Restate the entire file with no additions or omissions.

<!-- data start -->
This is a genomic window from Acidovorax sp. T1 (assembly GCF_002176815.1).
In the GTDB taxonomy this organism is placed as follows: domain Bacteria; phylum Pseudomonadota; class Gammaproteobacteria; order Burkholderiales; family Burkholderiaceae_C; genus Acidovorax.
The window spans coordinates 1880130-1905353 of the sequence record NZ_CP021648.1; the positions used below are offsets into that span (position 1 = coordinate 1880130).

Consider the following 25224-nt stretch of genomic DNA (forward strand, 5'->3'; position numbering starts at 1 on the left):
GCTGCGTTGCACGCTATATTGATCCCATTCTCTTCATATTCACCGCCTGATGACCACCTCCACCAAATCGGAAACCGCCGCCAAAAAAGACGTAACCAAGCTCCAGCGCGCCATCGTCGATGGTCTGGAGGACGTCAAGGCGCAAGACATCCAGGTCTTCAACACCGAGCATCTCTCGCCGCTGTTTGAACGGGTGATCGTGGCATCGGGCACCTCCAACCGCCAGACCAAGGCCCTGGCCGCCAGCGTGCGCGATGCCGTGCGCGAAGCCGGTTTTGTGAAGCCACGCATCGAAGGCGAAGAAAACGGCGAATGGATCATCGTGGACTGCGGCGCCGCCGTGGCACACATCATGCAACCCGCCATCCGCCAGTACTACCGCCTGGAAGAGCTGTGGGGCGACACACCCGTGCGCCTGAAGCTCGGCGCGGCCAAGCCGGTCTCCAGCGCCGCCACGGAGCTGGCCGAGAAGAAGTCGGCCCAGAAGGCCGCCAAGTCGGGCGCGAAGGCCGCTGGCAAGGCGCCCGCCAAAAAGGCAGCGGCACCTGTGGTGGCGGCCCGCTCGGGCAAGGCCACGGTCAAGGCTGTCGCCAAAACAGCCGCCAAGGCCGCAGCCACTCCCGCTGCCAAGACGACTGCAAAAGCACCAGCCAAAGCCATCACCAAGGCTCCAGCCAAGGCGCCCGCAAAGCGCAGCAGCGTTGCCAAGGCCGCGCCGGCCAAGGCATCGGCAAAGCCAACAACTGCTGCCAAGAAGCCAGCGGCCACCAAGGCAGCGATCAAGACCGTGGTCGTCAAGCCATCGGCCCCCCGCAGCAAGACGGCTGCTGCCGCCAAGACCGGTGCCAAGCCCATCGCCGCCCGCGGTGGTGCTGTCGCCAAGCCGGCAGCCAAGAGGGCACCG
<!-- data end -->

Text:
This is a genomic window from Acidovorax sp. T1 (assembly GCF_002176815.1).
In the GTDB taxonomy this organism is placed as follows: domain Bacteria; phylum Pseudomonadota; class Gammaproteobacteria; order Burkholderiales; family Burkholderiaceae_C; genus Acidovorax.
The window spans coordinates 1880130-1905353 of the sequence record NZ_CP021648.1; the positions used below are offsets into that span (position 1 = coordinate 1880130).

Consider the following 25224-nt stretch of genomic DNA (forward strand, 5'->3'; position numbering starts at 1 on the left):
GCTGCGTTGCACGCTATATTGATCCCATTCTCTTCATATTCACCGCCTGATGACCACCTCCACCAAATCGGAAACCGCCGCCAAAAAAGACGTAACCAAGCTCCAGCGCGCCATCGTCGATGGTCTGGAGGACGTCAAGGCGCAAGACATCCAGGTCTTCAACACCGAGCATCTCTCGCCGCTGTTTGAACGGGTGATCGTGGCATCGGGCACCTCCAACCGCCAGACCAAGGCCCTGGCCGCCAGCGTGCGCGATGCCGTGCGCGAAGCCGGTTTTGTGAAGCCACGCATCGAAGGCGAAGAAAACGGCGAATGGATCATCGTGGACTGCGGCGCCGCCGTGGCACACATCATGCAACCCGCCATCCGCCAGTACTACCGCCTGGAAGAGCTGTGGGGCGACACACCCGTGCGCCTGAAGCTCGGCGCGGCCAAGCCGGTCTCCAGCGCCGCCACGGAGCTGGCCGAGAAGAAGTCGGCCCAGAAGGCCGCCAAGTCGGGCGCGAAGGCCGCTGGCAAGGCGCCCGCCAAAAAGGCAGCGGCACCTGTGGTGGCGGCCCGCTCGGGCAAGGCCACGGTCAAGGCTGTCGCCAAAACAGCCGCCAAGGCCGCAGCCACTCCCGCTGCCAAGACGACTGCAAAAGCACCAGCCAAAGCCATCACCAAGGCTCCAGCCAAGGCGCCCGCAAAGCGCAGCAGCGTTGCCAAGGCCGCGCCGGCCAAGGCATCGGCAAAGCCAACAACTGCTGCCAAGAAGCCAGCGGCCACCAAGGCAGCGATCAAGACCGTGGTCGTCAAGCCATCGGCCCCCCGCAGCAAGACGGCTGCTGCCGCCAAGACCGGTGCCAAGCCCATCGCCGCCCGCGGTGGTGCTGTCGCCAAGCCGGCAGCCAAGAGGGCACCG